Austin, Stephen F. (1793-1836) to R. R. Royal re: his devotion to Texas, mission to U.S. for loans
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With autograph address leaf and ANS of James Fannin. Austin discusses his mission to the United States, Andrew Jackson and the threat of War returning.
Quintana December 25, 1835
The affairs of Texas are more entangled than I suspected they were. While the real friends of the country have been laboring in good faith for the general good of all, a few men, an unprincipled party, have clanned together to get possession of the public affairs to promote their own aims of ambition and personal aggrandizement. There has been much low intrigue, and amongst others I have been deceived and treated with bad faith. My whole thoughts and soul were devoted to the common cause of Texas, and I could not suffer even my suspicions to descend so low as to suppose that there were individuals who could not be influenced by any other motives than purely patriotic ones. I ought to have known better, but I was unwilling to believe that so much bad faith and political dishonesty and low intrigues existed as I am now compelled to believe has been and no doubt will continue to be practiced by Wharton and a few others.
What ought the owners of the soil, the old settlers of Texas, who have redeemed this country from the wilderness and made it what it is, think of men who will collect the signatures of persons on their first landing, who had not been here a day, or only a few days in the country, and attempt to impose a paper thus signed upon the world as the opinion of the people of Texas. This has been done here, and a large number of names collected to a paper for declaring independence. It is time for the people of Texas to look to their true interest and distinguish between those who serve them in good faith and those who are mere political jugglers and base political intriguers.
I am associated in a mission to the United States with a man that I can not act with-a man whose conduct proves that he is destitute of political honesty, and whose attention is much more devoted to injure me than to serve the country. I mean Wharton. Dr. Archer, I believe, is governed by pure intentions, but he is very wild, as I think as to his politics, and too much inclined to precipitate this country into more difficulties than there is any necessity for. Associated with such men, what have I expect? or what has the country to hope? The war is now taken beyond the limits of Texas. Why bring it back by adopting such a course as us and will turn all parties in Mexico against us? Will the people of this country suffer themselves to be jeopardized in this manner by a few men who attempt to assume their voice?
I have given my opinion on these matters in a letter to the Provisional Government, which Col. Fannin takes up, and to which I refer you. The fact is that Texas is now in the hands of a party, and whole objects of this party are to retain the power and serve themselves. If they are not checked they will saddle the people with an army and a debt, and involve them in a war that will be difficult to bear. The people ought to look to their interest before it is too late. I find that I have but little to expect, that is if I am to judge of the future by the past few months, and that I can be of but little use to Texas. I go this mission from a sense of duty. It is a bad example for any one to refuse the call of the people when the country is in difficulty. I have been called to go, and I obey the call; but if party influence and low intrigues and cabals are to govern Texas, I wish to have as little to do with her affairs in future as possible.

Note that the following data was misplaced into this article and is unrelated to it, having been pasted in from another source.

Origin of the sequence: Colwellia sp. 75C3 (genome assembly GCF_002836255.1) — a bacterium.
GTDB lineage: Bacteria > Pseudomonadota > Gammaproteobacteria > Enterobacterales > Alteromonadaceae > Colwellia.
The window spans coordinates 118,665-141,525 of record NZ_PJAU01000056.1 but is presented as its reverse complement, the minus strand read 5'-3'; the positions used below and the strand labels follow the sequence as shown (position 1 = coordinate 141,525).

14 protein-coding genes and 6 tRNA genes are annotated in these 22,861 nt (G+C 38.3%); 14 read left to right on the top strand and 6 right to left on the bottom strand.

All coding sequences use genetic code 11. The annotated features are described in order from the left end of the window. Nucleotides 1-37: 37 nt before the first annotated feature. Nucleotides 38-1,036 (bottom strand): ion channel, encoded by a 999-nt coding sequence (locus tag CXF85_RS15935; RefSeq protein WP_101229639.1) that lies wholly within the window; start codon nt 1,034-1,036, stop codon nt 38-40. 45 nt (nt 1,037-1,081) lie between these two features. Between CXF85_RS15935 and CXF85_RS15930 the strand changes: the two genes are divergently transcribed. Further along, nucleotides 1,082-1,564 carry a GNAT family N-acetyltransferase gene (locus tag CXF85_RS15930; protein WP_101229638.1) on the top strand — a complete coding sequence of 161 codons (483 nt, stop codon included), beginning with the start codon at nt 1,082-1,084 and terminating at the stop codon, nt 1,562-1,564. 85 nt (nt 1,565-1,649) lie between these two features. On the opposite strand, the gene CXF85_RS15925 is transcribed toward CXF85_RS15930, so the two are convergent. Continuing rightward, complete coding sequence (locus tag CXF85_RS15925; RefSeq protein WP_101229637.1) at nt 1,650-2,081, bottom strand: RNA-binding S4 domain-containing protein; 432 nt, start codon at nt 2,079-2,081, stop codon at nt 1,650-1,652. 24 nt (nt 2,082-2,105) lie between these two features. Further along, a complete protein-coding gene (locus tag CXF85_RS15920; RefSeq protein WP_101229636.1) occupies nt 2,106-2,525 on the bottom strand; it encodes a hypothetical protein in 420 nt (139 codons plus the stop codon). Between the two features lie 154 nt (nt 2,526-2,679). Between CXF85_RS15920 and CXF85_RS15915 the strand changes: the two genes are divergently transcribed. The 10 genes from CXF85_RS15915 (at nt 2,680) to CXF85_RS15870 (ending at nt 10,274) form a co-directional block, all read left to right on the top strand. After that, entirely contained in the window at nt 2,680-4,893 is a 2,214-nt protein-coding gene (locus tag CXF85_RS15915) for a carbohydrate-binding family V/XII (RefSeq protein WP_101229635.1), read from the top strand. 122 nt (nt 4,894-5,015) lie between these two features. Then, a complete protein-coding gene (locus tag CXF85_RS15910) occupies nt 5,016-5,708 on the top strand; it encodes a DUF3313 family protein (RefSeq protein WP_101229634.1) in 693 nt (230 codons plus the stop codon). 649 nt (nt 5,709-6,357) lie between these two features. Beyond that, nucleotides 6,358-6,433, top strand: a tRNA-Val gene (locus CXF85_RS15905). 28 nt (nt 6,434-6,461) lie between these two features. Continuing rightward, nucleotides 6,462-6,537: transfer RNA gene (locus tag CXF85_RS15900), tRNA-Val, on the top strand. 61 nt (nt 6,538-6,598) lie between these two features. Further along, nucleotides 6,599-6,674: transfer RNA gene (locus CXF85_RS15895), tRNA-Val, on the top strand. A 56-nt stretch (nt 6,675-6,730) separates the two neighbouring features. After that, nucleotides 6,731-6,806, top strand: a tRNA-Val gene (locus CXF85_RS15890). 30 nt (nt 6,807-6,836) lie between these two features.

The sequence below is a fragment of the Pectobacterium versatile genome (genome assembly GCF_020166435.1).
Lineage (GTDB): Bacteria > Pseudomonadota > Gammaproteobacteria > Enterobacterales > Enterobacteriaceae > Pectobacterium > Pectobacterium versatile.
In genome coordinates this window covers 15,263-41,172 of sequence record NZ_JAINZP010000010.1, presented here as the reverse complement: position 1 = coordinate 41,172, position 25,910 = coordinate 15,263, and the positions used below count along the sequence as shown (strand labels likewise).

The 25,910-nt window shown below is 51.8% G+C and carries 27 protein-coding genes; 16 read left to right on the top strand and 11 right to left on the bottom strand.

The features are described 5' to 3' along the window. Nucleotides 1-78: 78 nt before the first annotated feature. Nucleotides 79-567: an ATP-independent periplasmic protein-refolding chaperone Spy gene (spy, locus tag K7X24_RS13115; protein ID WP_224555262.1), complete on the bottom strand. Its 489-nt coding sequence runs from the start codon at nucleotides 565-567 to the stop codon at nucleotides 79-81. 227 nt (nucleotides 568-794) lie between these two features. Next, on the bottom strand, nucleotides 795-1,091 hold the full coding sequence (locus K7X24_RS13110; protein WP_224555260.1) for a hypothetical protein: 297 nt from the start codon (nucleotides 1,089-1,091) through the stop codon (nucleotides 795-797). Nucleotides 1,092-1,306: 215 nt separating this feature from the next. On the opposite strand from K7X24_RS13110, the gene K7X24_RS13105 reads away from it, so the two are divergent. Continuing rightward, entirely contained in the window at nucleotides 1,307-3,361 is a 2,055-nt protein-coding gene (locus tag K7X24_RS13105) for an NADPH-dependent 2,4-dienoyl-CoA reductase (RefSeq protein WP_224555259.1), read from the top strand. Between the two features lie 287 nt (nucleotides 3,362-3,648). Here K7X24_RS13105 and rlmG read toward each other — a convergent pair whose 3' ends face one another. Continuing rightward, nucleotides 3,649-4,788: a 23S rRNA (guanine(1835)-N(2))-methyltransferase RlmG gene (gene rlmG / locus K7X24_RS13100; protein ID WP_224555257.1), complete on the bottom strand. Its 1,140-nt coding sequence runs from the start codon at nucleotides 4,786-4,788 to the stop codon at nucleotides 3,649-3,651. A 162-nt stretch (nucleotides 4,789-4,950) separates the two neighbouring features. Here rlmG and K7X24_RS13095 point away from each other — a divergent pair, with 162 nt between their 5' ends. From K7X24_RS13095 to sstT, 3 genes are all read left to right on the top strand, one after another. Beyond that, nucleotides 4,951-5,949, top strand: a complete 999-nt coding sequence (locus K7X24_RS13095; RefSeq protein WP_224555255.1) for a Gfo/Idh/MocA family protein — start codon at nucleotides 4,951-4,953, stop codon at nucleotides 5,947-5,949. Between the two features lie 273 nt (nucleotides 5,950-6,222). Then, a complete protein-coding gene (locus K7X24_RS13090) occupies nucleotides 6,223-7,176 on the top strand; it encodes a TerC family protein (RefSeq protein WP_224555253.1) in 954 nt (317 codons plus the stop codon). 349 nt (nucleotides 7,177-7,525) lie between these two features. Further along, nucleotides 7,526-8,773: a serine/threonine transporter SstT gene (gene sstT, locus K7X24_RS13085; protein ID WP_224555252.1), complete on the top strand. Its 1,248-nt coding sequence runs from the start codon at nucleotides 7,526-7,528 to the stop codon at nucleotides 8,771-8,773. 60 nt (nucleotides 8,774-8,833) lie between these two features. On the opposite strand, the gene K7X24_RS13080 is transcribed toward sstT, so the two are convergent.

Perhaps I am myself somewhat to blame. My unsuspicious disposition and the great importance I have always attached to union and harmony, may have led me into errors by trusting and countenancing men who were unworthy of my notice or of confidence. When I arrived here last September I found the country distracted and divided. My first object was to try and unite and harmonize, and set the example by harmonize, and I set the example by harmonizing and acting with my personal enemies. I did it in good faith and in the firm belief that I was serving Texas by such a course. Had there been good faith in the men I thus attempted to harmonize, it would have been a service to the country, but there was not, and for this reason the course I adopted did harm. I find that parties must and will exist. I have heretofore tried to keep them down. I have never been a party man, but in future I believe the public good will be promoted by having the parties clearly and distinctly marked. Let a line be drawn between them, let the people understand that such a line is drawn and judge for themselves. Jackson's rule is a true one: 'everything for friends and nothing for enemies.'
I beg leave to recommend my friend, Col. Fannin, to you and my friends generally as a man who is identified with the soil and interests of Texas, and as an honorable soldier.
S. F. Austin
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